Holiday hiring is getting more difficult for retailers
Seasonal workers are as much a part of the holiday season as Christmas carols and colored lights. But this year, retailers and other businesses that depend on those workers are finding it tougher to find the help they need.
After years of steadily increasing the number of seasonal workers it brings on, Amazon is not increasing its temporary work force for the first time on record. At Walmart, the nation’s largest private sector employer, the retail giant is not even hiring extra help this holiday season. Instead it plans to make due by giving extra hours to its army of existing workers.
Part of the reason is that there just aren’t as many people looking for work this year. Unemployment fell to a 16-year low of 4.2% in September, considered to be pretty much full employment by most economists. The Labor Department also estimates that there are 6.1 million unfilled job openings nationwide, according to its most recent reading, virtually unchanged from the record level reached earlier this summer. More than one in ten of those unfilled jobs are in the retail sector.
As unemployment falls, retailers will find it more and more difficult to find the number of qualified workers they need to fill temporary jobs, said Greg Portell, lead partner in retail with consultant A.T. Kearney. While some might be able to give extra hours to their existing part-time staff, as Walmart is doing, that’s not always a simple thing to do.
Many part-time workers have multiple jobs to get the hours they need and they can’t add hours at one job on only a temporary basis. Others are working part-time because that works best for their family situation. The number of part-time workers who would prefer full-time work has fallen by nearly 250,000 people in just the last year, according to the Labor Department.
Some employers looking for help during the upcoming holidays are having to sweeten the package they offer. United Parcel Service, which is planning to bring on the same 95,000 seasonal workers as it has the last two years, is now offering hiring bonuses that can amount to an extra $200 a week, depending upon the location.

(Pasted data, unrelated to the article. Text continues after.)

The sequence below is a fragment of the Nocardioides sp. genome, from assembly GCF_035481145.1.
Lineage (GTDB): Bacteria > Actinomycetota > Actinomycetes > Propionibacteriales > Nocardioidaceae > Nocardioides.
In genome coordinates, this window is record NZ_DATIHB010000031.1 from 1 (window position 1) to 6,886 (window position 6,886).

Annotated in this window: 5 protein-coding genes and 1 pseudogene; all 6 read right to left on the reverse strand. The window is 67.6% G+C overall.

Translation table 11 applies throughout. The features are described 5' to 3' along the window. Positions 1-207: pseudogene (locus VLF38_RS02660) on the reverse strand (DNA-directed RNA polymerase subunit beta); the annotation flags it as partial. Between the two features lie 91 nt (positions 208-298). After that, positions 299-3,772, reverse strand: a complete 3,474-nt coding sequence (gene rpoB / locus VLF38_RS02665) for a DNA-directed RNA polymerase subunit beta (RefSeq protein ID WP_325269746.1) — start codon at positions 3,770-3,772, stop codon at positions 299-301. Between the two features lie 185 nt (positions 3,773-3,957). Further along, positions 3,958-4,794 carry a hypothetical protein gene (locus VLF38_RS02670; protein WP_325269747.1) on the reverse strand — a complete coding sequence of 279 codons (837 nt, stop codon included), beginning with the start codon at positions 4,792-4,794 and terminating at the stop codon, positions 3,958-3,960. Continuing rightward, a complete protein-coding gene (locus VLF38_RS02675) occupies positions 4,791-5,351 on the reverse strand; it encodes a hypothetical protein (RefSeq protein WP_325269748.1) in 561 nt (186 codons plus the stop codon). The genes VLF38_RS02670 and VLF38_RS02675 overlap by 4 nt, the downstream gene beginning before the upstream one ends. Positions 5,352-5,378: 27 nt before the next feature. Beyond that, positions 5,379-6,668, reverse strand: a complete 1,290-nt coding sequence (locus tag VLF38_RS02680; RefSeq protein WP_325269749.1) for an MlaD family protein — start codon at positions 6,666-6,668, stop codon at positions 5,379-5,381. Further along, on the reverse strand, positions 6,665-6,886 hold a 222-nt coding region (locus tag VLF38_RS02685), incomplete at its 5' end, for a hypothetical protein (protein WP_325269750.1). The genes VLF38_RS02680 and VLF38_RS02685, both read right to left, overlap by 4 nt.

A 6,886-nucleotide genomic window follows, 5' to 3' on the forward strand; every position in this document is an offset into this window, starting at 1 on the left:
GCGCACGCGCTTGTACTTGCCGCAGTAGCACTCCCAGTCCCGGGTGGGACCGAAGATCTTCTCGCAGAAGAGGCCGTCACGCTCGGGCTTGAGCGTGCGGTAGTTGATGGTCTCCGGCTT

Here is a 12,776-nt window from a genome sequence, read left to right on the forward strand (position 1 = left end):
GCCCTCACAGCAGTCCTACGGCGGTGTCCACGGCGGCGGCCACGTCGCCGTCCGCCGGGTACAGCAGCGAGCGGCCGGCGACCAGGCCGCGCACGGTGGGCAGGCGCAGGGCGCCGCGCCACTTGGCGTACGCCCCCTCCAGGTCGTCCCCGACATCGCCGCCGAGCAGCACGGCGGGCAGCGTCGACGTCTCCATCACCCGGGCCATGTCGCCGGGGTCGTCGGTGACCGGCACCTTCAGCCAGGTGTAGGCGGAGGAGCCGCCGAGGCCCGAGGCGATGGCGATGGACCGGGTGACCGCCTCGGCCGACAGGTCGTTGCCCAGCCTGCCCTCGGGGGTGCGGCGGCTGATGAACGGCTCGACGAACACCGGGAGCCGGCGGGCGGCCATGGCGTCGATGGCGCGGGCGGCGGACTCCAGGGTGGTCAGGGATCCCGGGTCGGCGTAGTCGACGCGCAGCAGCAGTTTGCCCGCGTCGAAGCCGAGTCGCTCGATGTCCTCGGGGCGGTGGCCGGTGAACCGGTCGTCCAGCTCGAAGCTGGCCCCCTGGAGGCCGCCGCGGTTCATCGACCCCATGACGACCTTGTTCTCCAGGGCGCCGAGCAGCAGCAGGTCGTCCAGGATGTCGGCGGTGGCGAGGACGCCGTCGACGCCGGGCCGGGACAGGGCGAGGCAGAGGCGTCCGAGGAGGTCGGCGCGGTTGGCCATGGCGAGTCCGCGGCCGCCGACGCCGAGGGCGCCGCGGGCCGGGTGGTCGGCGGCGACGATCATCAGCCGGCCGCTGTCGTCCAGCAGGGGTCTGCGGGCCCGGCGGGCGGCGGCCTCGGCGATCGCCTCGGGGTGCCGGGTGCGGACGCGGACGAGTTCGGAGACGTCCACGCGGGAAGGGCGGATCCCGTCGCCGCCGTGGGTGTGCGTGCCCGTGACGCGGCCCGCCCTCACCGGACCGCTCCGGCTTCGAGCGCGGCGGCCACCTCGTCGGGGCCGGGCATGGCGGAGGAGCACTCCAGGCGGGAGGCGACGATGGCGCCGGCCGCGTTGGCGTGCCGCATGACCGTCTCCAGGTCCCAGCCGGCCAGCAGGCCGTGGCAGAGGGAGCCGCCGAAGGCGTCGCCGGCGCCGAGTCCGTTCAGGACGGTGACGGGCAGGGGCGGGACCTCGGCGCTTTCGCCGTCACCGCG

“It’s something we started in recent years when the economy upticked,” said Paul Tanguay, global director of recruitment strategy at UPS. “I think it’s a challenge for everybody to find the workers they need. It’s going to come at a higher cost and a greater competitive challenge to attract the talent.”
Walmart wouldn’t comment on how its decision not to hire seasonal workers was affected by the tighter labor market. It said it wanted to reward its existing employees with extra hours and pay. The retailer has raised pay levels several times in recent years and taken other steps to cut down on turnover among its 1.5 million U.S. employees.
Similarly an Amazon spokesperson said she couldn’t speak to how it has been affected by the tighter labor market when it left the hiring target of 120,000 holiday workers unchanged. She did say the need for temporary workers was reduced after the company filled 50,000 open positions during a jobs day in August.
For brick-and-mortar retailers, the difficulty in finding extra help comes at a bad time, as growing competition from online rivals makes finances that much tighter. But the need to gear up for Christmas doesn’t go away for those which are struggling.
Even Toys R Us, which filed for bankruptcy protection last month, announced just days later that it was looking to hire at least 13,000 temporary workers in its major markets this holiday season. The troubled retailer has had to sweetened its compensation packages to include weekend pay rates during peak weeks, additional employee discounts and special after-hours events such as parties for its employees, said spokesman Joe Contrino.